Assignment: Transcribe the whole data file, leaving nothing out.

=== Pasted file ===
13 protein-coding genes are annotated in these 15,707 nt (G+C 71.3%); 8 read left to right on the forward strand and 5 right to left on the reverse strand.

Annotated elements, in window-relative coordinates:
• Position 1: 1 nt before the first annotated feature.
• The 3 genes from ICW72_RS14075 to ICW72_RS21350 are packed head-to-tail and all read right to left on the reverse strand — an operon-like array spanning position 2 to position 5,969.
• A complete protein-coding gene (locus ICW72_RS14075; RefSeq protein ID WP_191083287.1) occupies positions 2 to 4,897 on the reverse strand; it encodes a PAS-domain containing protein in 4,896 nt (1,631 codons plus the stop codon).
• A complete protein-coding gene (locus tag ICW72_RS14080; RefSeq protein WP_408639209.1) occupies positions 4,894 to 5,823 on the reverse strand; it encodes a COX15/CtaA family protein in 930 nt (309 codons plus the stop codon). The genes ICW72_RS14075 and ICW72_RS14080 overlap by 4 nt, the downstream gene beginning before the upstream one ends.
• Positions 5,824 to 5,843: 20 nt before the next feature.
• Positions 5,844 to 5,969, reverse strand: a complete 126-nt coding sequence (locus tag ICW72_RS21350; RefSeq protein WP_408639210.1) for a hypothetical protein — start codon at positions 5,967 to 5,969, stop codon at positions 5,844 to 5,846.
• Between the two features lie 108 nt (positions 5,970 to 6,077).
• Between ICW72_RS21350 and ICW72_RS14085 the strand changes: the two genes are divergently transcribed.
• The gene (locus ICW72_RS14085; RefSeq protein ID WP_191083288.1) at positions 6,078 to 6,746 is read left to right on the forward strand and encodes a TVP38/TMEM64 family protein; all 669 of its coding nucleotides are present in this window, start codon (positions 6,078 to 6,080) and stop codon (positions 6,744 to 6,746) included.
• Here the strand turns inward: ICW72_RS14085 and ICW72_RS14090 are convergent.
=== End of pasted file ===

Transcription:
13 protein-coding genes are annotated in these 15,707 nt (G+C 71.3%); 8 read left to right on the forward strand and 5 right to left on the reverse strand.

Annotated elements, in window-relative coordinates:
• Position 1: 1 nt before the first annotated feature.
• The 3 genes from ICW72_RS14075 to ICW72_RS21350 are packed head-to-tail and all read right to left on the reverse strand — an operon-like array spanning position 2 to position 5,969.
• A complete protein-coding gene (locus ICW72_RS14075; RefSeq protein ID WP_191083287.1) occupies positions 2 to 4,897 on the reverse strand; it encodes a PAS-domain containing protein in 4,896 nt (1,631 codons plus the stop codon).
• A complete protein-coding gene (locus tag ICW72_RS14080; RefSeq protein WP_408639209.1) occupies positions 4,894 to 5,823 on the reverse strand; it encodes a COX15/CtaA family protein in 930 nt (309 codons plus the stop codon). The genes ICW72_RS14075 and ICW72_RS14080 overlap by 4 nt, the downstream gene beginning before the upstream one ends.
• Positions 5,824 to 5,843: 20 nt before the next feature.
• Positions 5,844 to 5,969, reverse strand: a complete 126-nt coding sequence (locus tag ICW72_RS21350; RefSeq protein WP_408639210.1) for a hypothetical protein — start codon at positions 5,967 to 5,969, stop codon at positions 5,844 to 5,846.
• Between the two features lie 108 nt (positions 5,970 to 6,077).
• Between ICW72_RS21350 and ICW72_RS14085 the strand changes: the two genes are divergently transcribed.
• The gene (locus ICW72_RS14085; RefSeq protein ID WP_191083288.1) at positions 6,078 to 6,746 is read left to right on the forward strand and encodes a TVP38/TMEM64 family protein; all 669 of its coding nucleotides are present in this window, start codon (positions 6,078 to 6,080) and stop codon (positions 6,744 to 6,746) included.
• Here the strand turns inward: ICW72_RS14085 and ICW72_RS14090 are convergent.